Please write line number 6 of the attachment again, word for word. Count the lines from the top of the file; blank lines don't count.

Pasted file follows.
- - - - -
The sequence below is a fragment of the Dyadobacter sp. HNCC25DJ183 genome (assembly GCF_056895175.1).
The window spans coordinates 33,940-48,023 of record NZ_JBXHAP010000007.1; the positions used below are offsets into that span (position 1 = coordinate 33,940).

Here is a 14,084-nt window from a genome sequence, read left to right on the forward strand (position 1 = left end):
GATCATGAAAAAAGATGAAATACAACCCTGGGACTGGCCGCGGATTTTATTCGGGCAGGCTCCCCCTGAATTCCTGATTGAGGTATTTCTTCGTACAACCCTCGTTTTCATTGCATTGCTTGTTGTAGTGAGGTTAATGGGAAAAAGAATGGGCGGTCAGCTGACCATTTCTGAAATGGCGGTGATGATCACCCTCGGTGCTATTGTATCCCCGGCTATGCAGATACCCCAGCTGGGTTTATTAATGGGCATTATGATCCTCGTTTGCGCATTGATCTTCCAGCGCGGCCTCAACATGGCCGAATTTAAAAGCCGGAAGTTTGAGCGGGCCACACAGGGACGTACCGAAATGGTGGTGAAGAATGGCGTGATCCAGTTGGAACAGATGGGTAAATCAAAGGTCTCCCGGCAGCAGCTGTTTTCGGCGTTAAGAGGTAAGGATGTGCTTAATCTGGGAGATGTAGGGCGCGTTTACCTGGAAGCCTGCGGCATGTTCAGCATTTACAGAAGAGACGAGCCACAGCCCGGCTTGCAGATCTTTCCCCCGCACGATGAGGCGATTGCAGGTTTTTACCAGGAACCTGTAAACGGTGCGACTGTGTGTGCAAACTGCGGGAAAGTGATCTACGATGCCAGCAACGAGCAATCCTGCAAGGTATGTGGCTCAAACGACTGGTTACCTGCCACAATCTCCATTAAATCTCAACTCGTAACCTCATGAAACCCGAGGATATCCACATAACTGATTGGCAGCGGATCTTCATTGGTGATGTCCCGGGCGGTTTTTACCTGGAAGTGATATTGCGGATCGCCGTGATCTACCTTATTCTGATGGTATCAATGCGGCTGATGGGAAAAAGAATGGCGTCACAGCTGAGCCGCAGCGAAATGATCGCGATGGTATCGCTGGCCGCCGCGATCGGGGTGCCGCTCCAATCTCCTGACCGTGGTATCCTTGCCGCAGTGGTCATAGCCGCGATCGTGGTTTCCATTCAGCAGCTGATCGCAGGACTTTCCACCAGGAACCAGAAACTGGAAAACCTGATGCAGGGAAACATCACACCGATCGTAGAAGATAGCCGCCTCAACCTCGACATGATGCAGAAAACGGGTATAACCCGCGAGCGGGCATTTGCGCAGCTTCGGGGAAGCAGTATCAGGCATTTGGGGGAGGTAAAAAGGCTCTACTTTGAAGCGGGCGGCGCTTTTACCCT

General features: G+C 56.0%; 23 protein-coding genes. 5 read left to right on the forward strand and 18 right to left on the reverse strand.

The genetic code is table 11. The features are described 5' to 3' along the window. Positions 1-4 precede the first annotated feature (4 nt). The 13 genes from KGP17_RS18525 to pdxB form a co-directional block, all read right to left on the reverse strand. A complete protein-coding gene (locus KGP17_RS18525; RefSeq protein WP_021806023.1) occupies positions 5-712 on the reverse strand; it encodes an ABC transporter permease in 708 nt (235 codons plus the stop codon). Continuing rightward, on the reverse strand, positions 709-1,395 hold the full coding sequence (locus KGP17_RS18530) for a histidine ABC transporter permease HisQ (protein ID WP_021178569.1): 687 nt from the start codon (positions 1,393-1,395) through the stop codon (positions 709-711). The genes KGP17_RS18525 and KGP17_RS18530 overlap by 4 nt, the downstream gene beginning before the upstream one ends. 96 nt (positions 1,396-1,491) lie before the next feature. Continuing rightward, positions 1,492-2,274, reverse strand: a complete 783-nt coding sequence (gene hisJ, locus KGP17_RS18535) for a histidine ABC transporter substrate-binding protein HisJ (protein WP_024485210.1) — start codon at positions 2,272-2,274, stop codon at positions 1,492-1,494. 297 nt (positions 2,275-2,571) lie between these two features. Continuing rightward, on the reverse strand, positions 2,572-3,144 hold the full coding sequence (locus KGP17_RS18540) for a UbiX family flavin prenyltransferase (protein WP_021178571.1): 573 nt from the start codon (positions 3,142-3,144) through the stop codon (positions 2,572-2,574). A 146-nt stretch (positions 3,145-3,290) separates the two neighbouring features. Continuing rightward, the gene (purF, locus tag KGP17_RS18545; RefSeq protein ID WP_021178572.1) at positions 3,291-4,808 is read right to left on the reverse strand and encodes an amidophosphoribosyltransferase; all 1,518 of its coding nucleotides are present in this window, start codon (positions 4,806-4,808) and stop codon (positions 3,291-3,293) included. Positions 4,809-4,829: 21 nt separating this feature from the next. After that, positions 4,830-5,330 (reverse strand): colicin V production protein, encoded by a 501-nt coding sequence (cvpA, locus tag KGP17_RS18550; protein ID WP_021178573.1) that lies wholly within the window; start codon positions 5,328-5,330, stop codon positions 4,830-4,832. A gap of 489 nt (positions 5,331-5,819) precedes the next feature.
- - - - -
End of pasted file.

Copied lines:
The genetic code is table 11. The features are described 5' to 3' along the window. Positions 1-4 precede the first annotated feature (4 nt). The 13 genes from KGP17_RS18525 to pdxB form a co-directional block, all read right to left on the reverse strand. A complete protein-coding gene (locus KGP17_RS18525; RefSeq protein WP_021806023.1) occupies positions 5-712 on the reverse strand; it encodes an ABC transporter permease in 708 nt (235 codons plus the stop codon). Continuing rightward, on the reverse strand, positions 709-1,395 hold the full coding sequence (locus KGP17_RS18530) for a histidine ABC transporter permease HisQ (protein ID WP_021178569.1): 687 nt from the start codon (positions 1,393-1,395) through the stop codon (positions 709-711). The genes KGP17_RS18525 and KGP17_RS18530 overlap by 4 nt, the downstream gene beginning before the upstream one ends. 96 nt (positions 1,396-1,491) lie before the next feature. Continuing rightward, positions 1,492-2,274, reverse strand: a complete 783-nt coding sequence (gene hisJ, locus KGP17_RS18535) for a histidine ABC transporter substrate-binding protein HisJ (protein WP_024485210.1) — start codon at positions 2,272-2,274, stop codon at positions 1,492-1,494. 297 nt (positions 2,275-2,571) lie between these two features. Continuing rightward, on the reverse strand, positions 2,572-3,144 hold the full coding sequence (locus KGP17_RS18540) for a UbiX family flavin prenyltransferase (protein WP_021178571.1): 573 nt from the start codon (positions 3,142-3,144) through the stop codon (positions 2,572-2,574). A 146-nt stretch (positions 3,145-3,290) separates the two neighbouring features. Continuing rightward, the gene (purF, locus tag KGP17_RS18545; RefSeq protein ID WP_021178572.1) at positions 3,291-4,808 is read right to left on the reverse strand and encodes an amidophosphoribosyltransferase; all 1,518 of its coding nucleotides are present in this window, start codon (positions 4,806-4,808) and stop codon (positions 3,291-3,293) included. Positions 4,809-4,829: 21 nt separating this feature from the next. After that, positions 4,830-5,330 (reverse strand): colicin V production protein, encoded by a 501-nt coding sequence (cvpA, locus tag KGP17_RS18550; protein ID WP_021178573.1) that lies wholly within the window; start codon positions 5,328-5,330, stop codon positions 4,830-4,832. A gap of 489 nt (positions 5,331-5,819) precedes the next feature.